This is one of the (many) reasons the Braveheart movie is such a travesty. It was not a case of the English trying to rule the Scots, they were both ruled by a Norman (and French speaking) elite. Superimposing modern nationalism on a past society where the term was meaningless is a common mistake of historians, and particularly of film makers.

Posted: Thu Jul 26, 2007 5:24 pm
by Sabre Von Manteuffel
Ok, Flash, I will play for one more message, but I leave most on-going debates to IL, and just throw my 2 IPCs in every now and then:

First I wrote Britain just to rub you raw, mate....since I saw your post in the Maps section about FRENCH Madagascar and the Dutch being absorbed into Western Europe (aka "France)....Yes, it was the English.

However, your ENGLISH take on William Wallace and the ENGLISH suppression of the Scots is way off mark---but guess we need a Scot to weigh in on this one. :roll:

But from William the CONQUEROR's death until "Braveheart" was 210 years, so the Normanism you claimed was no longer the common thread between England and Scotland. Sure, Hollywood hyped up the nationalism and bravado of the whole thing, but the overall depiction was pretty acurate...and if the Scots weren't really revolting for independence and the English King didn't really hate him and the Scots so much, why would he hang William Wallace, rip his guts out and light them on fire in front of him, behead him, and then cut him into 4 more pieces to have all 5 pieces placed on display throughout the English kingdom that you don't f*ck with England?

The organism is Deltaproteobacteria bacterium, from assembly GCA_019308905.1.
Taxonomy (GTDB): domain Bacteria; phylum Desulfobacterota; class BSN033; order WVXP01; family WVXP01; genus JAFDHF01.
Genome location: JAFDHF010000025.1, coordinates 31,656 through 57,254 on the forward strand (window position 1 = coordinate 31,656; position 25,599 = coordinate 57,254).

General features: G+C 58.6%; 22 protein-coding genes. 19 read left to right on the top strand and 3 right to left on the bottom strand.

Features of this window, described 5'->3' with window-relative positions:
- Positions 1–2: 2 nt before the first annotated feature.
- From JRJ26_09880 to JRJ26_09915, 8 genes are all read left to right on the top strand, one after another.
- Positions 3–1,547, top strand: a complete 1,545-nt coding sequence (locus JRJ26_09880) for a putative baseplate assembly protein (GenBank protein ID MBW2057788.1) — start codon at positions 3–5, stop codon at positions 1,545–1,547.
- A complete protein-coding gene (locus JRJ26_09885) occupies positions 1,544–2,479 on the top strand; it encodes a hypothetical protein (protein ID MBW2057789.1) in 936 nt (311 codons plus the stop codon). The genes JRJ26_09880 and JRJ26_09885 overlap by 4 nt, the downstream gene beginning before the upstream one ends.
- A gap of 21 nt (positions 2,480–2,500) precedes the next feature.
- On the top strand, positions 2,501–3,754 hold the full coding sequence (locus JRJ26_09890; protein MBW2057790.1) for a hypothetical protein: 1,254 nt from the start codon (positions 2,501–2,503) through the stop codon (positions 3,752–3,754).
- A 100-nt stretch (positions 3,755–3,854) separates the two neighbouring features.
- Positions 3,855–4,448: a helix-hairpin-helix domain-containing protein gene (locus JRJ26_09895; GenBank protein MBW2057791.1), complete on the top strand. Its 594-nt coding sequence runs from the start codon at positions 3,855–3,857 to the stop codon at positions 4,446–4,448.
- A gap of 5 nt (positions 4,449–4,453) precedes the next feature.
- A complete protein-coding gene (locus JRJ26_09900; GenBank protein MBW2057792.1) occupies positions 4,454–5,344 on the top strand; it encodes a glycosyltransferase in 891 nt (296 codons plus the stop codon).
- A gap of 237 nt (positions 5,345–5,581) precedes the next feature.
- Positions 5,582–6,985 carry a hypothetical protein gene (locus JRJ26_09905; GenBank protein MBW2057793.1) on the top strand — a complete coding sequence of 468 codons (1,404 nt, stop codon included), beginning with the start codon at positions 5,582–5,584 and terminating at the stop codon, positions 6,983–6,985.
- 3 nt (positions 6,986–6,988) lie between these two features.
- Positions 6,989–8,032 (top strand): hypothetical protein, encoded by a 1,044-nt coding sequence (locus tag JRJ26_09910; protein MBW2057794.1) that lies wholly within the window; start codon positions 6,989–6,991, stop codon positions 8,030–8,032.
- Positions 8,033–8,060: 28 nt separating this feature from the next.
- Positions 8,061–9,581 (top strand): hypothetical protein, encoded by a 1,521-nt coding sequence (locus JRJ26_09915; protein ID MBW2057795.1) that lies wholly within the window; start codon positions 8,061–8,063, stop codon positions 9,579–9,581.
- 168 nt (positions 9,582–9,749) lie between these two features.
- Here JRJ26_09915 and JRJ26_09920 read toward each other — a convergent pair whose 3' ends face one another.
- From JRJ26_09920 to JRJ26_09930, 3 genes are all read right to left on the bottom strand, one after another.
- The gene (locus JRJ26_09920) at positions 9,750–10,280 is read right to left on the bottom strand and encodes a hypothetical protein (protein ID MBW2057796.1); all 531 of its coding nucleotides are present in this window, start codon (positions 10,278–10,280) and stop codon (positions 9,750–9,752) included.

Just wondering....oh ye of the Conquered England. :twisted:

And no bad feelings, I worked with the British Division for a few months in Iraq and earlier this month did some 2 nation Airborne Ops with the 4th Para. Good group of guys. And like I said, I won't go tit-for-tat with you like IL does....so this will end my comments regardless of your postings.

Just nice to know, that now, in addition to IL (who does have many valid points), we have another Never-Wrong Subject-Matter-Expert on Everything. :P why should IL not have some competition.......

-Sabre
(Lord of the Nasdats, Ruler of Milk Bars)

Posted: Thu Jul 26, 2007 7:41 pm
by Larry
Always good to hear from you Sabre. Say hi to our troops for me.

Posted: Thu Jul 26, 2007 8:55 pm
by Flashman
I'll try to keep this brief. Wallace paid the penalty for treason, which was the same for Englishmen. It wasn't an anti-Scottish thing. If you insist that Braveheart is accurate, explain to me how Wallace could have fathered Edward III who was born THREE YEARS after he (Wallace) was executed? Why let history get in the way of stirring up obsolete nationalism, eh?
Define "independence". Edward quite reasonably ruled that Baliol had a better claim to the Scottish throne than the homicidal Bruce, but the Scotch wouldn't have it so in effect they were in revolt against THEIR OWN LAWFUL KING.

The nobility of England and Scotland were to all intents and purposes still Norman French, spoke that language, and considered themselves superior to the natives, English or Scotch. Henry V (15th century) was the first King of England since Harold who could speak English, and the same was true of the Scottish nobility of the time.

Re: India Crush?

Posted: Thu Dec 02, 2010 4:14 am
by robdunbar69
Dec.6/7th almost here! &a house tradition this game will be out of the box(as will AAE.on june 6th.however J3 victory w india as target has been un-stopable but it is always a blast to try, but if Jap is played riteJ1she has40 ipcs& 4 vic pts(in.buy fters